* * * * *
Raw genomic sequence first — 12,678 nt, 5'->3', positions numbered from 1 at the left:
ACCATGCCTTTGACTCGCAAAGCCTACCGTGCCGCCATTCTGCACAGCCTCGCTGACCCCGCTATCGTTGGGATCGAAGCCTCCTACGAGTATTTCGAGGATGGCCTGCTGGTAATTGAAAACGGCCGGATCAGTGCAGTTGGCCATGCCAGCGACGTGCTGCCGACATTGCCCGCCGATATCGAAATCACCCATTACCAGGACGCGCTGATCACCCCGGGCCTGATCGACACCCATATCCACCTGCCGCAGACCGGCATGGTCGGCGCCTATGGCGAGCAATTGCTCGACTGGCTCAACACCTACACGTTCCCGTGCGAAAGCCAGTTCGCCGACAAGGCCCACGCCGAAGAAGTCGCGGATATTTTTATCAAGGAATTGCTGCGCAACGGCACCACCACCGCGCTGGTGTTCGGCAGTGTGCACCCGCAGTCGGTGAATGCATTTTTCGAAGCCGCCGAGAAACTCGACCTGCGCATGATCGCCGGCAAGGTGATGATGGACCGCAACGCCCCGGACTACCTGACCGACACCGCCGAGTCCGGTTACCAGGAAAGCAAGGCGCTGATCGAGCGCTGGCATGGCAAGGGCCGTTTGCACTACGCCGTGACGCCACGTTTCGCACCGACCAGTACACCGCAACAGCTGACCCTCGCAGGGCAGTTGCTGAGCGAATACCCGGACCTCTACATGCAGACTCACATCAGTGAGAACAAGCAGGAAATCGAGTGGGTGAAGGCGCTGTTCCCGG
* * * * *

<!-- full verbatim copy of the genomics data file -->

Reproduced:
Raw genomic sequence first — 12,678 nt, 5'->3', positions numbered from 1 at the left:
ACCATGCCTTTGACTCGCAAAGCCTACCGTGCCGCCATTCTGCACAGCCTCGCTGACCCCGCTATCGTTGGGATCGAAGCCTCCTACGAGTATTTCGAGGATGGCCTGCTGGTAATTGAAAACGGCCGGATCAGTGCAGTTGGCCATGCCAGCGACGTGCTGCCGACATTGCCCGCCGATATCGAAATCACCCATTACCAGGACGCGCTGATCACCCCGGGCCTGATCGACACCCATATCCACCTGCCGCAGACCGGCATGGTCGGCGCCTATGGCGAGCAATTGCTCGACTGGCTCAACACCTACACGTTCCCGTGCGAAAGCCAGTTCGCCGACAAGGCCCACGCCGAAGAAGTCGCGGATATTTTTATCAAGGAATTGCTGCGCAACGGCACCACCACCGCGCTGGTGTTCGGCAGTGTGCACCCGCAGTCGGTGAATGCATTTTTCGAAGCCGCCGAGAAACTCGACCTGCGCATGATCGCCGGCAAGGTGATGATGGACCGCAACGCCCCGGACTACCTGACCGACACCGCCGAGTCCGGTTACCAGGAAAGCAAGGCGCTGATCGAGCGCTGGCATGGCAAGGGCCGTTTGCACTACGCCGTGACGCCACGTTTCGCACCGACCAGTACACCGCAACAGCTGACCCTCGCAGGGCAGTTGCTGAGCGAATACCCGGACCTCTACATGCAGACTCACATCAGTGAGAACAAGCAGGAAATCGAGTGGGTGAAGGCGCTGTTCCCGG